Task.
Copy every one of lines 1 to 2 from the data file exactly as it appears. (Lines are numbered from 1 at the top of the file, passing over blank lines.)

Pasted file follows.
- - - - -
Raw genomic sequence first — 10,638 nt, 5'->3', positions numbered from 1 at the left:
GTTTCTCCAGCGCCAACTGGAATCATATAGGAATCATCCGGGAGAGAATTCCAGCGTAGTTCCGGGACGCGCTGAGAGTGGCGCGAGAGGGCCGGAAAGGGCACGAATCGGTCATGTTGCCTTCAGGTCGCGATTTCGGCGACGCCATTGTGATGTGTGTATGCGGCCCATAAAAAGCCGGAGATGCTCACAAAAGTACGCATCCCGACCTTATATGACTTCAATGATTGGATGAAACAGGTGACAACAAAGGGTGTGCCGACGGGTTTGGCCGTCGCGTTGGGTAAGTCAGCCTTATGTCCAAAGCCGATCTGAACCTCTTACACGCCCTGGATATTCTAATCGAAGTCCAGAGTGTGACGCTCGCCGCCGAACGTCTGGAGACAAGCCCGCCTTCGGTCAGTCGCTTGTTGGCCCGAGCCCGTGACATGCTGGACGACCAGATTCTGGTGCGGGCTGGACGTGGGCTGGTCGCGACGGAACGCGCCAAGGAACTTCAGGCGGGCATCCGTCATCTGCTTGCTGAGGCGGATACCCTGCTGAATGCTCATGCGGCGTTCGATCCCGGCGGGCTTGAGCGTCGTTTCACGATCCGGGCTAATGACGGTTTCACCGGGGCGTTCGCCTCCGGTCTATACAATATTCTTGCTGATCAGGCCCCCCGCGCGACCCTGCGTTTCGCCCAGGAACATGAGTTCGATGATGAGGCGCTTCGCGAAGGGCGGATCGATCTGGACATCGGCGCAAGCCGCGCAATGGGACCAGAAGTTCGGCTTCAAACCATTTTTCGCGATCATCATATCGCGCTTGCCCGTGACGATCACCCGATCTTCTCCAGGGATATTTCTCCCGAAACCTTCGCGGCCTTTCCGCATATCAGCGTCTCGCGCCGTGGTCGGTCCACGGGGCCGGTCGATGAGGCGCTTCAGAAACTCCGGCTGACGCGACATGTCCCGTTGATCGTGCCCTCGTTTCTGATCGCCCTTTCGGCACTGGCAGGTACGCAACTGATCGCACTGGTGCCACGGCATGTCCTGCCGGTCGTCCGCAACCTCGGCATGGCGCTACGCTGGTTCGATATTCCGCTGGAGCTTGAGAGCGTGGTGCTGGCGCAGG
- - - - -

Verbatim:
Raw genomic sequence first — 10,638 nt, 5'->3', positions numbered from 1 at the left:
GTTTCTCCAGCGCCAACTGGAATCATATAGGAATCATCCGGGAGAGAATTCCAGCGTAGTTCCGGGACGCGCTGAGAGTGGCGCGAGAGGGCCGGAAAGGGCACGAATCGGTCATGTTGCCTTCAGGTCGCGATTTCGGCGACGCCATTGTGATGTGTGTATGCGGCCCATAAAAAGCCGGAGATGCTCACAAAAGTACGCATCCCGACCTTATATGACTTCAATGATTGGATGAAACAGGTGACAACAAAGGGTGTGCCGACGGGTTTGGCCGTCGCGTTGGGTAAGTCAGCCTTATGTCCAAAGCCGATCTGAACCTCTTACACGCCCTGGATATTCTAATCGAAGTCCAGAGTGTGACGCTCGCCGCCGAACGTCTGGAGACAAGCCCGCCTTCGGTCAGTCGCTTGTTGGCCCGAGCCCGTGACATGCTGGACGACCAGATTCTGGTGCGGGCTGGACGTGGGCTGGTCGCGACGGAACGCGCCAAGGAACTTCAGGCGGGCATCCGTCATCTGCTTGCTGAGGCGGATACCCTGCTGAATGCTCATGCGGCGTTCGATCCCGGCGGGCTTGAGCGTCGTTTCACGATCCGGGCTAATGACGGTTTCACCGGGGCGTTCGCCTCCGGTCTATACAATATTCTTGCTGATCAGGCCCCCCGCGCGACCCTGCGTTTCGCCCAGGAACATGAGTTCGATGATGAGGCGCTTCGCGAAGGGCGGATCGATCTGGACATCGGCGCAAGCCGCGCAATGGGACCAGAAGTTCGGCTTCAAACCATTTTTCGCGATCATCATATCGCGCTTGCCCGTGACGATCACCCGATCTTCTCCAGGGATATTTCTCCCGAAACCTTCGCGGCCTTTCCGCATATCAGCGTCTCGCGCCGTGGTCGGTCCACGGGGCCGGTCGATGAGGCGCTTCAGAAACTCCGGCTGACGCGACATGTCCCGTTGATCGTGCCCTCGTTTCTGATCGCCCTTTCGGCACTGGCAGGTACGCAACTGATCGCACTGGTGCCACGGCATGTCCTGCCGGTCGTCCGCAACCTCGGCATGGCGCTACGCTGGTTCGATATTCCGCTGGAGCTTGAGAGCGTGGTGCTGGCGCAGG